Where have all our role models gone?
Role models play an exceptionally important part in the life of a young person. Young people relate to, admire and, in many cases, imitate their role models during the most impressionable years of their lives. In South Africa, poor conduct by some among the political elite has left many young people disillusioned by mainstream politics. For others, however, corrupt and self-serving behaviour is viewed with approval and aspiration. This paints a concerning picture for the future of our country.
But is the political elite solely to blame for the lack of positive role models in South Africa? What role is the rest of society playing to ensure that young South Africans develop into better people?
Research shows that humans learn by modelling others, by observing others’ behaviours and attitudes and taking from their experiences. As children grow older, they begin to replicate the actions of parents, teachers, family members and peers. This is also how children identify what is socially acceptable behaviour, and what techniques they need to master in order to reach a specific goal.
The Institute for Security Studies recently conducted a research study to understand young South Africans’ voting behaviour. The study identified how bad behaviour among the political elite, such as engaging in corruption, is having a detrimental impact on what young people view as socially acceptable.
This is clear from a comment made by a 19-year-old student from the Northern Cape, who said that corruption is ‘not really a problem, it’s just the method of corruption… Stealing will always be there; it’s just that instead of stealing a large amount of money at one time; rather steal a little bit over a long period of time.’
Rising levels of corruption, crime and violence have meant that young people are often exposed to bad behaviour from the very people they are meant to look up to and trust. Earlier this year, a study conducted by the Optimus Foundation on Child Abuse, Violence and Neglect in South Africa highlighted that by the time young people are 15 to 17 years old, many of them have already experienced some form of abuse, neglect or been exposed to high rates of violence.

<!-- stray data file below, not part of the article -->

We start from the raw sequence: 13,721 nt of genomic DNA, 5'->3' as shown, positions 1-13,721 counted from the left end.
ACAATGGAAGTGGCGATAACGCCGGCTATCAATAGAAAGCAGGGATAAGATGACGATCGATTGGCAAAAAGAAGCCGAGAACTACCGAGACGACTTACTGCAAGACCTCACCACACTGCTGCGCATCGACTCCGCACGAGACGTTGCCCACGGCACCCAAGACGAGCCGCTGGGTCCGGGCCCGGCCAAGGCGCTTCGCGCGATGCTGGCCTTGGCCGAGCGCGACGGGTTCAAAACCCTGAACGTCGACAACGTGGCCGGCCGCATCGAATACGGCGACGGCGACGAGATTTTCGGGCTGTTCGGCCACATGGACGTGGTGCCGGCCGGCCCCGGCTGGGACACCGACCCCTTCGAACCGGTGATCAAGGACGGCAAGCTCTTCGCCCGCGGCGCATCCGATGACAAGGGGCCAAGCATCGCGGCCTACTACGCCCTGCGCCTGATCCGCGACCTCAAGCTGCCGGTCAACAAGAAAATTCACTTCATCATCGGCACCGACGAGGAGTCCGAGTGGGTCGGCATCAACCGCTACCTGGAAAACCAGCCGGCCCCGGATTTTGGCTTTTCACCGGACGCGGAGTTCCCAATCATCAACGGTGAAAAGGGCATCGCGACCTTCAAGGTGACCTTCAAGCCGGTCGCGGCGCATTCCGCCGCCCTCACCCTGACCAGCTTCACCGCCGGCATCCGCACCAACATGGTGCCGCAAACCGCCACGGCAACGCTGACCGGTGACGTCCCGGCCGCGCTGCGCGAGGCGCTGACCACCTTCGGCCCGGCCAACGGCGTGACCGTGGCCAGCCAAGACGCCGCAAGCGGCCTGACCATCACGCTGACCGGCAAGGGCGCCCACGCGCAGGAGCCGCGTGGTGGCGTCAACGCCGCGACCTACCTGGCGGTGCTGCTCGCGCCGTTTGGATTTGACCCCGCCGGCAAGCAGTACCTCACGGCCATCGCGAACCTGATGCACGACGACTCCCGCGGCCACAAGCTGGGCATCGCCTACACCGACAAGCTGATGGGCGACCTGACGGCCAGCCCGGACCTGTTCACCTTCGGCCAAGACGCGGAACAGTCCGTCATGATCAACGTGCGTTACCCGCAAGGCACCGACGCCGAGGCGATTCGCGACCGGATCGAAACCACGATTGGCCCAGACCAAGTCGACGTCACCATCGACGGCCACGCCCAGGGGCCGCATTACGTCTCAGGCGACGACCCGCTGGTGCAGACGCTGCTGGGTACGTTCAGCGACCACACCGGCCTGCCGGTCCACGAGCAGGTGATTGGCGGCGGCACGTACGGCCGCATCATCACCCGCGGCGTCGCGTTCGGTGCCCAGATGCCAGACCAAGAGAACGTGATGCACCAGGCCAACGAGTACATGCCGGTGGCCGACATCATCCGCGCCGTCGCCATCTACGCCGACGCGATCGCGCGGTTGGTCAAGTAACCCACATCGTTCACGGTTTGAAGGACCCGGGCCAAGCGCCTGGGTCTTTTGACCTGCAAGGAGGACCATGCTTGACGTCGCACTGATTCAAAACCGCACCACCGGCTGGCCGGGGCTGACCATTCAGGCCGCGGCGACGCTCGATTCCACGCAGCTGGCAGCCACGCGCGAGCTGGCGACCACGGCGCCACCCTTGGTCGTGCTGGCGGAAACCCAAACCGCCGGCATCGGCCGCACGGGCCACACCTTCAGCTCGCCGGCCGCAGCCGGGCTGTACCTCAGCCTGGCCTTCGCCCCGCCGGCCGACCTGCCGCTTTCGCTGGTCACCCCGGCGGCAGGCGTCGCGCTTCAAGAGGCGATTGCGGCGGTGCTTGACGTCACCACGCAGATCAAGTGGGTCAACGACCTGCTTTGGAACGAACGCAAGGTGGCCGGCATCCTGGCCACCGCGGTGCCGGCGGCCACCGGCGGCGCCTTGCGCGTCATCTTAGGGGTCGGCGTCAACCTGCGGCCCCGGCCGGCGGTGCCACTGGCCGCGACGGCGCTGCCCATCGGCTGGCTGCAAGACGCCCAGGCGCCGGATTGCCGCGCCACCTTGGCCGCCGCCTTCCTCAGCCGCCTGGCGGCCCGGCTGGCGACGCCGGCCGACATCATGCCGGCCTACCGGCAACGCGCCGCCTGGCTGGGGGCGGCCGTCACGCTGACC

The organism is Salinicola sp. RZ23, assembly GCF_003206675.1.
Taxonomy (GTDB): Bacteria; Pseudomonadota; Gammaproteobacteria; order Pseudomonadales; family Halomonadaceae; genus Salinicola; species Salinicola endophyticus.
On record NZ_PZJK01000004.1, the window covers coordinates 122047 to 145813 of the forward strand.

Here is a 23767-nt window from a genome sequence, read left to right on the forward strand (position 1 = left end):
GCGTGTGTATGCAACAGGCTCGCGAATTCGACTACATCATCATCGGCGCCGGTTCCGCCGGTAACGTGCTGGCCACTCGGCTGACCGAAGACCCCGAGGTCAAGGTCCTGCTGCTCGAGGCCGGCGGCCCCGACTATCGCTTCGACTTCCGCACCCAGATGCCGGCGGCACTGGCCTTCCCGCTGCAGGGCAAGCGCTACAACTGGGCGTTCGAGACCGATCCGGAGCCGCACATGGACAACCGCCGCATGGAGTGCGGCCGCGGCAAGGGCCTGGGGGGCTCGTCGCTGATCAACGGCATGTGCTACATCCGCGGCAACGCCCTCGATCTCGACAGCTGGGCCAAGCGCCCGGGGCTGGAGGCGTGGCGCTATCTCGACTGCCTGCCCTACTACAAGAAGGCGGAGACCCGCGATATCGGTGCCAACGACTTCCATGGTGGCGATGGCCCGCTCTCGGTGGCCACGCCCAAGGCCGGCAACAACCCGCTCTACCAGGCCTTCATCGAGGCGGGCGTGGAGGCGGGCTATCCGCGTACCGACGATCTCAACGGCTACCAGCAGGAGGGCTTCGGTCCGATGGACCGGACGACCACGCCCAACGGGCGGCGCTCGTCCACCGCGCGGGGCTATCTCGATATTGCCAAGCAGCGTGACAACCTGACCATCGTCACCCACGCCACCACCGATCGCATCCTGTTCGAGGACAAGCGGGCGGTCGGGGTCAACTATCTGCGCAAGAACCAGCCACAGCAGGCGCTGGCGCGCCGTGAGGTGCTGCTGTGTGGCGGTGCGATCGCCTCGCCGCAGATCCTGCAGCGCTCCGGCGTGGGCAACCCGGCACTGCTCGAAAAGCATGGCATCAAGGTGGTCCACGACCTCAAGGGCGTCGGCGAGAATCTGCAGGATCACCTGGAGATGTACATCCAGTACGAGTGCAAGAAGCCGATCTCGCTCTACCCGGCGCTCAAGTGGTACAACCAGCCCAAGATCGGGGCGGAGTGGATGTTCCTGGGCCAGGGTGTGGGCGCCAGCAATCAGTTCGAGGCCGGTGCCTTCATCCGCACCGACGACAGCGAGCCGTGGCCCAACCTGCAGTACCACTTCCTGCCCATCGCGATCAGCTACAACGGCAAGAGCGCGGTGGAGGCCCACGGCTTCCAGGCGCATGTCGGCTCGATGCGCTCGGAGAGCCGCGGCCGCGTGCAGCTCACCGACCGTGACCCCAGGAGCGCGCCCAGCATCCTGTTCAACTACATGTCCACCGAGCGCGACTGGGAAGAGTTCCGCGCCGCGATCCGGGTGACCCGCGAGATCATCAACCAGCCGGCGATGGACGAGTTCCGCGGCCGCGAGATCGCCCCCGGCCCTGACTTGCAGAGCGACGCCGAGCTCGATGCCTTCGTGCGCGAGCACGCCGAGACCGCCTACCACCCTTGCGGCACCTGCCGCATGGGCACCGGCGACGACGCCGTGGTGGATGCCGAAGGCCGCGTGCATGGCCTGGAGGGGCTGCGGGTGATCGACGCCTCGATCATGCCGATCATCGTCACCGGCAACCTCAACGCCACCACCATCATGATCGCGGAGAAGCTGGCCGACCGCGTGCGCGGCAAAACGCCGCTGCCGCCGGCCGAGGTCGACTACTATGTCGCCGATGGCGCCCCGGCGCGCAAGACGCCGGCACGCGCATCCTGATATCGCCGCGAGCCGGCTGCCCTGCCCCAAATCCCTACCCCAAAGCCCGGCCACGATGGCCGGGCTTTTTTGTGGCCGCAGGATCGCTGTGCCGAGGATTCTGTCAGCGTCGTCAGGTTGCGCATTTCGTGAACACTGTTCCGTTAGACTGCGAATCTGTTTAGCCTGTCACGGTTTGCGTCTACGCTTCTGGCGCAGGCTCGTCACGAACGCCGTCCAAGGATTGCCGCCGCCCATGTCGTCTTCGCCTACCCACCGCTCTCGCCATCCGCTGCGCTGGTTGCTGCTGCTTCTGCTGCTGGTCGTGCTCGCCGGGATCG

The study was conducted among 9 730 young people between the ages of 15 and 17 in households and schools across South Africa. It found that as many as 23% of the young participants had been exposed to family violence, while 21% had been threatened with violence.
Participants also highlighted their experiences with direct victimisation, such as assault or being robbed. One in five of the respondents reported that they have experienced ‘some form of sexual abuse in their lifetime’ – a figure that exceeds the global average.
In addition, one in three reported that they had been hit, beaten or kicked by an adult, and 26% of them reported having being robbed.
This is not a recent phenomenon.
In a 2009 policy brief by the Medical Research Council, as many as 15% of children reported having parents or a parent that was often too drunk to take care of them. In addition, one in two children had been ‘neglected or witnessed violence against their mothers at home’. In 2008, a National Youth Lifestyle Study (NYLS) conducted by the Centre for Justice and Crime Prevention highlighted that ‘one in six youths had family members who had ever been incarcerated’, while a few reported that they knew of adult family members who had committed crimes that could have seen them running into trouble with the police.
Research continues to show how young people’s exposure to violence often results in them either becoming victims or perpetrators of violence later on in life. Consequently, they are likely to perpetuate the cycle of the criminal behaviour they are exposed to, as they come to believe – from the examples being set – that they can get away with committing a crime.
Older people often see the youth as rebellious, lacking in ambition and lazy. They are also seen as the main perpetrators of crimes, and more likely to engage in behaviour such as drug taking and alcohol abuse.
While it is up to young people to choose whether they will emulate good or bad behaviour, viewing them in this light fails to acknowledge the challenges they face, which often includes the people they spend most of their time observing and eventually modelling.
In a country where the many obstacles that young people face could easily condemn them to a life of hopelessness, role models such as parents, teachers, family members and peers play a powerful part in moulding the youth’s attitudes and behaviour.
Good role models guide young people and go a long way to ensure that they are able to overcome obstacles and achieve their goals despite their difficulties. Research has shown that young people with positive role models not only perform better at school, but also have greater self-esteem.
South Africans need to encourage good role models in all walks of life – not only among the political elite, but also from the individuals who young people are exposed to on a day-to-day basis.
This article was first published by the Institute for Security Studies and is republished here with their permission.